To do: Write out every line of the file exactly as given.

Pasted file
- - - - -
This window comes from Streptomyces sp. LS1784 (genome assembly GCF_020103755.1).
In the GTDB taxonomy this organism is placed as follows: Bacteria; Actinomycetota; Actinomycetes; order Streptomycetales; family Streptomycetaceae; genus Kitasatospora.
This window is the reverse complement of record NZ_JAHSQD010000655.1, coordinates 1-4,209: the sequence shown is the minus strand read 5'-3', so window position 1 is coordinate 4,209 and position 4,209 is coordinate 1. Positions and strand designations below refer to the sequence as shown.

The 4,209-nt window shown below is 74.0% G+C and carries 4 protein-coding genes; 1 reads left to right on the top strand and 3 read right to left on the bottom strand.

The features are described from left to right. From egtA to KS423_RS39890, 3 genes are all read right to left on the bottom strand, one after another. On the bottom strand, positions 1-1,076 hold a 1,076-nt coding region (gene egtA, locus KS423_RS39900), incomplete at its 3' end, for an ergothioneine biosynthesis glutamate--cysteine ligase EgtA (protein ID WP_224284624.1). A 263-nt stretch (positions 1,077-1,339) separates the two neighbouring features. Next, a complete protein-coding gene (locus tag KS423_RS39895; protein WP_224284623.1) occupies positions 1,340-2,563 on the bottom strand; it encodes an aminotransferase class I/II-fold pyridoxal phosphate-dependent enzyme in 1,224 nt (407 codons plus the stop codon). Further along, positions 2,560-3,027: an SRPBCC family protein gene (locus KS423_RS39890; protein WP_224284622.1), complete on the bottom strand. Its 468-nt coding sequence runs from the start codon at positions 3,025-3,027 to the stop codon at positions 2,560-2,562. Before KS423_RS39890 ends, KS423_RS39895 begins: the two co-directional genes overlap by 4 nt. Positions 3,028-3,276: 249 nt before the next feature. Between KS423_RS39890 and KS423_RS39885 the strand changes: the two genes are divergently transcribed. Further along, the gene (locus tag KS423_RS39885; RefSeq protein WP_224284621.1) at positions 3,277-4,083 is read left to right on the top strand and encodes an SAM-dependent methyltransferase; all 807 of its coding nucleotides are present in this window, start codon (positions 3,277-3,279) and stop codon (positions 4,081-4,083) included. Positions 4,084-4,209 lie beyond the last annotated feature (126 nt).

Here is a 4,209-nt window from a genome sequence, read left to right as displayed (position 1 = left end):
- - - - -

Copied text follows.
This window comes from Streptomyces sp. LS1784 (genome assembly GCF_020103755.1).
In the GTDB taxonomy this organism is placed as follows: Bacteria; Actinomycetota; Actinomycetes; order Streptomycetales; family Streptomycetaceae; genus Kitasatospora.
This window is the reverse complement of record NZ_JAHSQD010000655.1, coordinates 1-4,209: the sequence shown is the minus strand read 5'-3', so window position 1 is coordinate 4,209 and position 4,209 is coordinate 1. Positions and strand designations below refer to the sequence as shown.

The 4,209-nt window shown below is 74.0% G+C and carries 4 protein-coding genes; 1 reads left to right on the top strand and 3 read right to left on the bottom strand.

The features are described from left to right. From egtA to KS423_RS39890, 3 genes are all read right to left on the bottom strand, one after another. On the bottom strand, positions 1-1,076 hold a 1,076-nt coding region (gene egtA, locus KS423_RS39900), incomplete at its 3' end, for an ergothioneine biosynthesis glutamate--cysteine ligase EgtA (protein ID WP_224284624.1). A 263-nt stretch (positions 1,077-1,339) separates the two neighbouring features. Next, a complete protein-coding gene (locus tag KS423_RS39895; protein WP_224284623.1) occupies positions 1,340-2,563 on the bottom strand; it encodes an aminotransferase class I/II-fold pyridoxal phosphate-dependent enzyme in 1,224 nt (407 codons plus the stop codon). Further along, positions 2,560-3,027: an SRPBCC family protein gene (locus KS423_RS39890; protein WP_224284622.1), complete on the bottom strand. Its 468-nt coding sequence runs from the start codon at positions 3,025-3,027 to the stop codon at positions 2,560-2,562. Before KS423_RS39890 ends, KS423_RS39895 begins: the two co-directional genes overlap by 4 nt. Positions 3,028-3,276: 249 nt before the next feature. Between KS423_RS39890 and KS423_RS39885 the strand changes: the two genes are divergently transcribed. Further along, the gene (locus tag KS423_RS39885; RefSeq protein WP_224284621.1) at positions 3,277-4,083 is read left to right on the top strand and encodes an SAM-dependent methyltransferase; all 807 of its coding nucleotides are present in this window, start codon (positions 3,277-3,279) and stop codon (positions 4,081-4,083) included. Positions 4,084-4,209 lie beyond the last annotated feature (126 nt).

Here is a 4,209-nt window from a genome sequence, read left to right as displayed (position 1 = left end):